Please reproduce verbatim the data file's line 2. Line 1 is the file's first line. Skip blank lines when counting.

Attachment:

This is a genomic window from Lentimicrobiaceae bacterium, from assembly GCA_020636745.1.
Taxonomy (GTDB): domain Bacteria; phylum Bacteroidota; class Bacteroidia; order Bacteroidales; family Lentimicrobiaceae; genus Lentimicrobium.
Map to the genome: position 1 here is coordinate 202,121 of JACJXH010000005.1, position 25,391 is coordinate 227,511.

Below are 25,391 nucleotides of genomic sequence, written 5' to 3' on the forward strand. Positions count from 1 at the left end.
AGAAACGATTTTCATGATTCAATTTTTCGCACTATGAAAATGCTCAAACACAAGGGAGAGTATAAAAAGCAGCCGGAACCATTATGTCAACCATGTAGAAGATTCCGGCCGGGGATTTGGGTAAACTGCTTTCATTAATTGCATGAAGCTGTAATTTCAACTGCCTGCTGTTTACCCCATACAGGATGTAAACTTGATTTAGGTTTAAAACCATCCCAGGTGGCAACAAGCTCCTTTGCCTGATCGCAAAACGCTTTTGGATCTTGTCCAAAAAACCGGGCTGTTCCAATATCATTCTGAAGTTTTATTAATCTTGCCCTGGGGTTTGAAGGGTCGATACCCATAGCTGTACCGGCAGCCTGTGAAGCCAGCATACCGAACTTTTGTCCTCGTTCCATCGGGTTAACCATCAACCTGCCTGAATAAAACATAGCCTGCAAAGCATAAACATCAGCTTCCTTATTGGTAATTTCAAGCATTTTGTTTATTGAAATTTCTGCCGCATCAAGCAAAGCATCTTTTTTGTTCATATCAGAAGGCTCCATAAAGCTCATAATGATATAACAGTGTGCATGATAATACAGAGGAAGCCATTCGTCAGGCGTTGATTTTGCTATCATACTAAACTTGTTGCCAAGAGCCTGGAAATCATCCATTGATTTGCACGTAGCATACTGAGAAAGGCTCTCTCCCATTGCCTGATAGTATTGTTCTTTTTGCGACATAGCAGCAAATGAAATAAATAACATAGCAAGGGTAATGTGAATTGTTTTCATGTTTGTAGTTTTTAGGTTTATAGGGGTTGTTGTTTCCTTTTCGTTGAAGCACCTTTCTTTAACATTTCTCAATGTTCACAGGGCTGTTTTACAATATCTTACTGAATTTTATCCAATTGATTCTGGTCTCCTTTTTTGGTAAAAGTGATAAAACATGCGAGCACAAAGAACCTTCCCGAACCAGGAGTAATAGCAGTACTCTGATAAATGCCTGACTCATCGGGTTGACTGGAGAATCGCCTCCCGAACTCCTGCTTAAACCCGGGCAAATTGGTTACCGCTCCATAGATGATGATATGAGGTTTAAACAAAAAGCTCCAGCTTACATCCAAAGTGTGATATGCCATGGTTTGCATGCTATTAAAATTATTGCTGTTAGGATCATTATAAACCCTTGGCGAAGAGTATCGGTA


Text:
Taxonomy (GTDB): domain Bacteria; phylum Bacteroidota; class Bacteroidia; order Bacteroidales; family Lentimicrobiaceae; genus Lentimicrobium.